Continuous integration and -deployment with GitHub, CircleCI and Kubernetes in Azure
Deploying an application is traditionally the most challenging part of the software delivery process. No two machines are the same, the guy who usually does the deployments is on vacation, and risk of disrupting production is ever looming. Without proper automation and safety checks, it can be a very daunting process.
In the modern, containerized world of applications, deployments can be more easily automated, with more safety checks, and with far fewer variables than before. Rather than deploying to a multitude of machines, each with their own configurations and dependencies, we can simply deploy our self-contained application as a container, and be confident it will run.
To achieve this, processes known as continuous integration and continuous delivery (often abbreviated as CI and CD, respectively) are frequently used to automate the process of building, testing, and sometimes even deploying applications.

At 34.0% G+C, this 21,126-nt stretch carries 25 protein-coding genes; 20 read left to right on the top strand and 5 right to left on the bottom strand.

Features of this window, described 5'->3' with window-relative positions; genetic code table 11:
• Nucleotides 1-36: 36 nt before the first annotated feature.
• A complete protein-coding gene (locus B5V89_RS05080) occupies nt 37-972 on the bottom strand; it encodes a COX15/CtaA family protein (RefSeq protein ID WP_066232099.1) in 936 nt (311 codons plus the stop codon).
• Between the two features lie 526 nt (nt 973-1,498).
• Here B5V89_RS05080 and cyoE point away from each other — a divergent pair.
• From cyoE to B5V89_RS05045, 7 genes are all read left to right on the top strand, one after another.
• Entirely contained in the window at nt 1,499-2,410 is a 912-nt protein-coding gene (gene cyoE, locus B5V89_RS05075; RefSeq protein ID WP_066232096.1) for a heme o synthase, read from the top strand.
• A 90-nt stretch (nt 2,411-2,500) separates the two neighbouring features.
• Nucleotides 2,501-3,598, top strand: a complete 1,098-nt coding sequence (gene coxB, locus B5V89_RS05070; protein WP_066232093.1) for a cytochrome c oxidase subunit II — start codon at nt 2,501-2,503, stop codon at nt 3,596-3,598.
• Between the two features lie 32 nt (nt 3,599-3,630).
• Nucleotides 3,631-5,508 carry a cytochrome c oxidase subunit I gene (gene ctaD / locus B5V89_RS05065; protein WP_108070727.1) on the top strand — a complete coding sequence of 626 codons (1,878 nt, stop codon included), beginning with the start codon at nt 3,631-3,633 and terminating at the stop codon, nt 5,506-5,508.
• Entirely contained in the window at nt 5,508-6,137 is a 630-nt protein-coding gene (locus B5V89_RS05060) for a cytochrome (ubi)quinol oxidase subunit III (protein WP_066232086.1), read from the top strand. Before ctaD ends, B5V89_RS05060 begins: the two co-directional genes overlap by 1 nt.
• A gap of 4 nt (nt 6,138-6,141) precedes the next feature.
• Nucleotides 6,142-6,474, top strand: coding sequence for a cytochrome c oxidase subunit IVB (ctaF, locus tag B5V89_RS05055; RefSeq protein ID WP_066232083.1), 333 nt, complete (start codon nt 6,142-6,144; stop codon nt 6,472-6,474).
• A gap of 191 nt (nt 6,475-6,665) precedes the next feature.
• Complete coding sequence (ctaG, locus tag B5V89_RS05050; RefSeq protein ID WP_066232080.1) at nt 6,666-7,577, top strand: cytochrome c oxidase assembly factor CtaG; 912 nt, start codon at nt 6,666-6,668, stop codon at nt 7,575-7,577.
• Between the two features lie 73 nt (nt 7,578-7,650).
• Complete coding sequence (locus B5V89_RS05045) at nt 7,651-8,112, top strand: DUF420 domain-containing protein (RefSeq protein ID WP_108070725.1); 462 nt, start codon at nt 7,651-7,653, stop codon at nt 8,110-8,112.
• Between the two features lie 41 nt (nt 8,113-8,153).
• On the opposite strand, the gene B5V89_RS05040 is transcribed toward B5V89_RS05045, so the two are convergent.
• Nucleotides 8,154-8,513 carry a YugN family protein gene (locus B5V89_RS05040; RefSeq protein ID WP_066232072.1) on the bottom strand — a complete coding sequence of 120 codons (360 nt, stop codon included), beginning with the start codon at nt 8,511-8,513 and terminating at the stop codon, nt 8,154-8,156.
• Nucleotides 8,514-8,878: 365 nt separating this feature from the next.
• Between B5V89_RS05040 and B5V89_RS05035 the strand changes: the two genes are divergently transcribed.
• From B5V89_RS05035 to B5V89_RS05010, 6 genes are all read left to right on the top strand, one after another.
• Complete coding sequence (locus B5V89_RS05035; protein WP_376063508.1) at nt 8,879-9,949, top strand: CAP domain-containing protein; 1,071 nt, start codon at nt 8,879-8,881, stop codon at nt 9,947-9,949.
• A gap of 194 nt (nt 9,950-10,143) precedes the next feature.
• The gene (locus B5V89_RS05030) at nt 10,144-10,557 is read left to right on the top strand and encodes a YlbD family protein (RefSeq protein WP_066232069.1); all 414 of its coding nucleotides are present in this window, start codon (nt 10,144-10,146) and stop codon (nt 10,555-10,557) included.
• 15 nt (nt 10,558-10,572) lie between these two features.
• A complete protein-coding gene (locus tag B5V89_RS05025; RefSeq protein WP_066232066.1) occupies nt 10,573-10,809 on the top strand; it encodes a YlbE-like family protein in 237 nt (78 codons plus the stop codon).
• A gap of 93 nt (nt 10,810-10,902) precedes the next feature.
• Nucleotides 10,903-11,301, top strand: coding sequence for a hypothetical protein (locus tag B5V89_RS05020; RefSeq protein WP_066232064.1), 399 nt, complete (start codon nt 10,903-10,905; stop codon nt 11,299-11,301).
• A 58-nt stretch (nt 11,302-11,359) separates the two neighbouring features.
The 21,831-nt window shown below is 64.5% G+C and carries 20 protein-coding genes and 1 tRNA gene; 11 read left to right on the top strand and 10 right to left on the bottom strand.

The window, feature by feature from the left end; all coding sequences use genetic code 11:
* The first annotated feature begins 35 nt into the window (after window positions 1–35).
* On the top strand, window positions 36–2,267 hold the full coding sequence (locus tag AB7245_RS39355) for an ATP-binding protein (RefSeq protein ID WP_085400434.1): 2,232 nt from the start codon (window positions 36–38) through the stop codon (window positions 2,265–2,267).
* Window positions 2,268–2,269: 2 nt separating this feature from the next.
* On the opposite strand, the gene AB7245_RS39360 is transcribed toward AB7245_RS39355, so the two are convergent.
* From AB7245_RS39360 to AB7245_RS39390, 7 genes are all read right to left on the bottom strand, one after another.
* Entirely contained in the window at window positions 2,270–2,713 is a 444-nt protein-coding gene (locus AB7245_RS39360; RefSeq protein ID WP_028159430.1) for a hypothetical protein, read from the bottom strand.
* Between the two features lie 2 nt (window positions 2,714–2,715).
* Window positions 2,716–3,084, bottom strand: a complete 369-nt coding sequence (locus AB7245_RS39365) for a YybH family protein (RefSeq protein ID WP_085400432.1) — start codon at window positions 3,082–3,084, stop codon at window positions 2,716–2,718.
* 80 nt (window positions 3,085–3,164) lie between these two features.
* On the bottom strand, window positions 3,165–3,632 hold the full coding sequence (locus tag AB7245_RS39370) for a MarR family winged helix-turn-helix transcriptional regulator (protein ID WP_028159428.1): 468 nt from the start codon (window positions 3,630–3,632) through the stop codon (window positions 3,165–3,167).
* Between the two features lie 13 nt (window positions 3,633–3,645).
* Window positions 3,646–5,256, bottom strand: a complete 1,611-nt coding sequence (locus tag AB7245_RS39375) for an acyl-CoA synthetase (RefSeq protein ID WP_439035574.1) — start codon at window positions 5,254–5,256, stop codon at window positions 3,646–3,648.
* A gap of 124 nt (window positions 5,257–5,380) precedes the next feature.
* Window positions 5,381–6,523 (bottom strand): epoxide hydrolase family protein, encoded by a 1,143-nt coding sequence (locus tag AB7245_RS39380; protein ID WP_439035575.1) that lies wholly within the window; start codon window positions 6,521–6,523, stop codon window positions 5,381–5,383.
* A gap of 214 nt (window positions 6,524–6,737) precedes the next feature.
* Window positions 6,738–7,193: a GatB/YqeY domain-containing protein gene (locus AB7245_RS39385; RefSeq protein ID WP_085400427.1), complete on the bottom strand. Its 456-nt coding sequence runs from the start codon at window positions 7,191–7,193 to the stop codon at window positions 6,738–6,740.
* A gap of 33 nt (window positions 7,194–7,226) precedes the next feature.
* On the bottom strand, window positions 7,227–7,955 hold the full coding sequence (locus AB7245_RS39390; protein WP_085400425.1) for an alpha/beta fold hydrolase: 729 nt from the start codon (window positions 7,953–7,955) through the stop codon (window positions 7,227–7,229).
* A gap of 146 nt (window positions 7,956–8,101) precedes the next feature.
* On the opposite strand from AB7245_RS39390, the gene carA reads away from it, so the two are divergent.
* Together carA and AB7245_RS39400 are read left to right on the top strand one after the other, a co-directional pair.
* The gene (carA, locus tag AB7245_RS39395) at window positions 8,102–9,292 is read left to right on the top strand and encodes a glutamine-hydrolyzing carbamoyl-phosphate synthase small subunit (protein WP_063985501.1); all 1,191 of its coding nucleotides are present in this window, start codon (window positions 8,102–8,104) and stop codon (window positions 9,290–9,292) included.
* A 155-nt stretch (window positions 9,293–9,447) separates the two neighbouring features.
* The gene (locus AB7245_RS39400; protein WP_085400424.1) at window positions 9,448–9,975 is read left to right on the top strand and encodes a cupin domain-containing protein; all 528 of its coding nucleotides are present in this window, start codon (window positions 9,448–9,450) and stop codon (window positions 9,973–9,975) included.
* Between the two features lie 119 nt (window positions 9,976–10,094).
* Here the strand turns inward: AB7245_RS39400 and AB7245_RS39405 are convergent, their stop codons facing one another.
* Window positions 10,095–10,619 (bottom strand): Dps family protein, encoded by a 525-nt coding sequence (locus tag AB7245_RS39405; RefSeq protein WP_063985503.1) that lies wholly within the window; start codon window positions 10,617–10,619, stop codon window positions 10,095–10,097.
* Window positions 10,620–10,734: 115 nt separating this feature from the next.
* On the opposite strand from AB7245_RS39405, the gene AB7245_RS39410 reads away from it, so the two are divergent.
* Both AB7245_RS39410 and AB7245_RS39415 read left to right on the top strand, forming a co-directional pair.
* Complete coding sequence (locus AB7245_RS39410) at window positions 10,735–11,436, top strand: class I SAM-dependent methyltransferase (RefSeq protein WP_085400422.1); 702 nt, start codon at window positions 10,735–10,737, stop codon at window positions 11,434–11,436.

Continuous delivery implies that every change made to the code will be — after tests have succeeded — immediately deployable. Taken one step further, continuous deployment ensures that every change is immediately deployed.
This guide outlines the process of hosting your code on GitHub, building and testing it using CircleCI, and eventually deploying a Docker image to a Kubernetes cluster, either fully- or semi automatically.
Obligatory note: the author of this article is in no way affiliated with any of the technology providers mentioned in this guide.
The goal of this guide is to establish a baseline CI/CD implementation that will work well for small teams, while at the same time allows you to scale as your product grows.
By the end of this guide you will have:
- Created a source code repository
- Set up automated builds and testing for your project
- Set up automated Docker builds for your project
- Connected to your Kubernetes cluster
- Set up automated deployments using Keel for your project